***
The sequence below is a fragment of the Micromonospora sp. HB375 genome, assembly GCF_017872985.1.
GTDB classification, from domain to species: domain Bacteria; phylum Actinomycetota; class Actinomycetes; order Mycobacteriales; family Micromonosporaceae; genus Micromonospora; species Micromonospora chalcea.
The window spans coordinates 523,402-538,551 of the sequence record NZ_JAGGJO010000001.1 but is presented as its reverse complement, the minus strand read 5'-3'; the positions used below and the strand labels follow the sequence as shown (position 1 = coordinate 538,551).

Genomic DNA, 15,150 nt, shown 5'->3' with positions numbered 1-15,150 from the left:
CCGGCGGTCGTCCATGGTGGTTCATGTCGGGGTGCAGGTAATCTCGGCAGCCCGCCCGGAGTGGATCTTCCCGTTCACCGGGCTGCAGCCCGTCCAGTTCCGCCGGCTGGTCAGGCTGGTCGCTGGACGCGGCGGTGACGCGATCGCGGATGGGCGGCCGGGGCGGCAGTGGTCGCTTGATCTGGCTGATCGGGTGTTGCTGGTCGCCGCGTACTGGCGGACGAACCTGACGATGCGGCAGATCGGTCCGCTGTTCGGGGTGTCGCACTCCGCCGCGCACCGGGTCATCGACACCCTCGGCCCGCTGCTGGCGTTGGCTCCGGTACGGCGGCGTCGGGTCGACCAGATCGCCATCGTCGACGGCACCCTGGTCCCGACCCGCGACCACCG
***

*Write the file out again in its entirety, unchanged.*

The sequence below is a fragment of the Micromonospora sp. HB375 genome, assembly GCF_017872985.1.
GTDB classification, from domain to species: domain Bacteria; phylum Actinomycetota; class Actinomycetes; order Mycobacteriales; family Micromonosporaceae; genus Micromonospora; species Micromonospora chalcea.
The window spans coordinates 523,402-538,551 of the sequence record NZ_JAGGJO010000001.1 but is presented as its reverse complement, the minus strand read 5'-3'; the positions used below and the strand labels follow the sequence as shown (position 1 = coordinate 538,551).

Genomic DNA, 15,150 nt, shown 5'->3' with positions numbered 1-15,150 from the left:
CCGGCGGTCGTCCATGGTGGTTCATGTCGGGGTGCAGGTAATCTCGGCAGCCCGCCCGGAGTGGATCTTCCCGTTCACCGGGCTGCAGCCCGTCCAGTTCCGCCGGCTGGTCAGGCTGGTCGCTGGACGCGGCGGTGACGCGATCGCGGATGGGCGGCCGGGGCGGCAGTGGTCGCTTGATCTGGCTGATCGGGTGTTGCTGGTCGCCGCGTACTGGCGGACGAACCTGACGATGCGGCAGATCGGTCCGCTGTTCGGGGTGTCGCACTCCGCCGCGCACCGGGTCATCGACACCCTCGGCCCGCTGCTGGCGTTGGCTCCGGTACGGCGGCGTCGGGTCGACCAGATCGCCATCGTCGACGGCACCCTGGTCCCGACCCGCGACCACCG